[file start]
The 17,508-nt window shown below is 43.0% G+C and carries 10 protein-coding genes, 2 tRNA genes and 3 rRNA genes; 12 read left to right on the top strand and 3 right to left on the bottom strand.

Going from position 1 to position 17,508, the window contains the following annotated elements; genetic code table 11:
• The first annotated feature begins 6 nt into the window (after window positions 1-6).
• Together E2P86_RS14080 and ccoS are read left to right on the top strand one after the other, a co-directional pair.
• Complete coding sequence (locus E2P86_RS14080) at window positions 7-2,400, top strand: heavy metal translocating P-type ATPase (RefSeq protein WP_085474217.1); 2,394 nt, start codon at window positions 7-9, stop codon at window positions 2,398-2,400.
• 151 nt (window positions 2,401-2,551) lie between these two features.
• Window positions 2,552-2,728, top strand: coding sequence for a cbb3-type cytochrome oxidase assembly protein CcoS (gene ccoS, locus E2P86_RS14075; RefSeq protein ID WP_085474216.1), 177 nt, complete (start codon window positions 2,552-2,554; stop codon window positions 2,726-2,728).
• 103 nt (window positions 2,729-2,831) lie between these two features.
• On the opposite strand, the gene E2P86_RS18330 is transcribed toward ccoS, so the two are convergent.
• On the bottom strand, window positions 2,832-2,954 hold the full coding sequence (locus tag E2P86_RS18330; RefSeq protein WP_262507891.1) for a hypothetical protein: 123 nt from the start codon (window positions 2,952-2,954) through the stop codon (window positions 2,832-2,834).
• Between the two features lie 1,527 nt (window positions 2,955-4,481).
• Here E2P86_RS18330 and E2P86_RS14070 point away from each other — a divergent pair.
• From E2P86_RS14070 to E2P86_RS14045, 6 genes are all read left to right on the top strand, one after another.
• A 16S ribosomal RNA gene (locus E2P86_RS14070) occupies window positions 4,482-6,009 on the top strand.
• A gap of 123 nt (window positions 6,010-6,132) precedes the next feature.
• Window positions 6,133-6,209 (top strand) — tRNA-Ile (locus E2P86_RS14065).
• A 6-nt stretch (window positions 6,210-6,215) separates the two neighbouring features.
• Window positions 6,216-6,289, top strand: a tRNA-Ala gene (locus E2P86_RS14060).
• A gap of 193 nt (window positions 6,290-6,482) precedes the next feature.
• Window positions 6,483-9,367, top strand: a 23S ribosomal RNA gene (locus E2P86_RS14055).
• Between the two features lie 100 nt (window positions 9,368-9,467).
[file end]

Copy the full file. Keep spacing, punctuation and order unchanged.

The 17,508-nt window shown below is 43.0% G+C and carries 10 protein-coding genes, 2 tRNA genes and 3 rRNA genes; 12 read left to right on the top strand and 3 right to left on the bottom strand.

Going from position 1 to position 17,508, the window contains the following annotated elements; genetic code table 11:
• The first annotated feature begins 6 nt into the window (after window positions 1-6).
• Together E2P86_RS14080 and ccoS are read left to right on the top strand one after the other, a co-directional pair.
• Complete coding sequence (locus E2P86_RS14080) at window positions 7-2,400, top strand: heavy metal translocating P-type ATPase (RefSeq protein WP_085474217.1); 2,394 nt, start codon at window positions 7-9, stop codon at window positions 2,398-2,400.
• 151 nt (window positions 2,401-2,551) lie between these two features.
• Window positions 2,552-2,728, top strand: coding sequence for a cbb3-type cytochrome oxidase assembly protein CcoS (gene ccoS, locus E2P86_RS14075; RefSeq protein ID WP_085474216.1), 177 nt, complete (start codon window positions 2,552-2,554; stop codon window positions 2,726-2,728).
• 103 nt (window positions 2,729-2,831) lie between these two features.
• On the opposite strand, the gene E2P86_RS18330 is transcribed toward ccoS, so the two are convergent.
• On the bottom strand, window positions 2,832-2,954 hold the full coding sequence (locus tag E2P86_RS18330; RefSeq protein WP_262507891.1) for a hypothetical protein: 123 nt from the start codon (window positions 2,952-2,954) through the stop codon (window positions 2,832-2,834).
• Between the two features lie 1,527 nt (window positions 2,955-4,481).
• Here E2P86_RS18330 and E2P86_RS14070 point away from each other — a divergent pair.
• From E2P86_RS14070 to E2P86_RS14045, 6 genes are all read left to right on the top strand, one after another.
• A 16S ribosomal RNA gene (locus E2P86_RS14070) occupies window positions 4,482-6,009 on the top strand.
• A gap of 123 nt (window positions 6,010-6,132) precedes the next feature.
• Window positions 6,133-6,209 (top strand) — tRNA-Ile (locus E2P86_RS14065).
• A 6-nt stretch (window positions 6,210-6,215) separates the two neighbouring features.
• Window positions 6,216-6,289, top strand: a tRNA-Ala gene (locus E2P86_RS14060).
• A gap of 193 nt (window positions 6,290-6,482) precedes the next feature.
• Window positions 6,483-9,367, top strand: a 23S ribosomal RNA gene (locus E2P86_RS14055).
• Between the two features lie 100 nt (window positions 9,368-9,467).